Fibre Channel Security Protocol (FC-SP) provides the capabilities for Diffie-Hellman Challenge Handshake Authentication Protocol (DHCHAP) to authenticate switches and/or hosts attempting to enter the fabric. The terms FC-SP and DHCHAP are used interchangeably. Unlike most FC feature, DHCHAP is not configured on a per-VSAN basis.

All things in this post can be found in the configuration guide:

Steps involved to configure FC-SP:

2. (Optional) Configure the hash algorithm and Diffie-Hellamn groups
3. Configure the DHCHAP password for the local switch
4. Configure the DHCHAP password for the remote switches/devices in the fabric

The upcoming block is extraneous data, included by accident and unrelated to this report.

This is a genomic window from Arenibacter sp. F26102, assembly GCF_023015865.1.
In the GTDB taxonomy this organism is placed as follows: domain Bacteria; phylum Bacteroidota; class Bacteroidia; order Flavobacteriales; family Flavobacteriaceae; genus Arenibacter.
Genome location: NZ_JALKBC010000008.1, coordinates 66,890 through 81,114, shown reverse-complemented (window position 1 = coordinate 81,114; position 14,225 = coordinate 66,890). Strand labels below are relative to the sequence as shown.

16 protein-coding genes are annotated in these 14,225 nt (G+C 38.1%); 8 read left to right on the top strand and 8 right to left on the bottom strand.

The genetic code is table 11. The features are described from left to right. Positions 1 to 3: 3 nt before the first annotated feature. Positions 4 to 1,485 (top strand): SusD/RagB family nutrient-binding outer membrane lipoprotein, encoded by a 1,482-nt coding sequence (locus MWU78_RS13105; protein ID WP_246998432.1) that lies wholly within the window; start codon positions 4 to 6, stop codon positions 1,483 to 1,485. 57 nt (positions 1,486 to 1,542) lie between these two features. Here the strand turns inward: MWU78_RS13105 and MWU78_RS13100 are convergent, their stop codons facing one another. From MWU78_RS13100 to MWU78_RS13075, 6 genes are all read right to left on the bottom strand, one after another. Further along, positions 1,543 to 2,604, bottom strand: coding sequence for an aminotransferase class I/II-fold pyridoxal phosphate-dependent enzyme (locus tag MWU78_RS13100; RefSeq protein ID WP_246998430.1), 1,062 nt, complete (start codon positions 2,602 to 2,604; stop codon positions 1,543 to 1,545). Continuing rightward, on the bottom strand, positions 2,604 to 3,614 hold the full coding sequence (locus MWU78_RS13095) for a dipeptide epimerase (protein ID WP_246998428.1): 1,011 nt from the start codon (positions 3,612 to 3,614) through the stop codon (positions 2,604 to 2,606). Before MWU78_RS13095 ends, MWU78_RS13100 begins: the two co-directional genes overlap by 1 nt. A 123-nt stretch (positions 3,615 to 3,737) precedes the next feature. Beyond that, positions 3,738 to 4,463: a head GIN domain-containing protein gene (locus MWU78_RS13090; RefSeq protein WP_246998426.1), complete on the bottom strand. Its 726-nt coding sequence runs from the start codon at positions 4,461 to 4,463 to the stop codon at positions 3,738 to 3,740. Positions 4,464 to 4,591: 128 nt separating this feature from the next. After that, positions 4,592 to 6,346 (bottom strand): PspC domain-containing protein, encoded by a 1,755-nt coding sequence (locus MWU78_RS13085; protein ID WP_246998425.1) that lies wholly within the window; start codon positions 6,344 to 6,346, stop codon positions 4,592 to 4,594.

5. Configure and enable DHCHAP on interfaces
_a. Modes
_b. Reauthentication
6. Verify



Fibre Channel (FC) Basics for CCIE DC

When first looking at the blueprint for the CCNA/CCNP/CCIE Data Center track, one of my biggest fears was storage. My entire career thus far has been based on traditional IP data networks, not storage networks. I’m used to things like MAC addresses and IP addresses, not WWPNs and FCIDs. This is a completely foreign technology to most Network Engineers. You have to think back, at some point we were young and hopeful CCNAs-to-be, we knew nothing, but that didn’t stop us! Intimidation is over-rated, so throw fear aside and know that persistence always wins.

So you’ve read all about FC, and now you want to see how to configure it. In this blog post I’ll be going through a basic FC configuration, covering some fundamental Fibre Channel topics along the way, such as:

Zoning (Basic and Enhanced)
FC Aliases
Device Aliases
Domain ID Modification
FSPF (with traffic engineering)
SAN Port-channels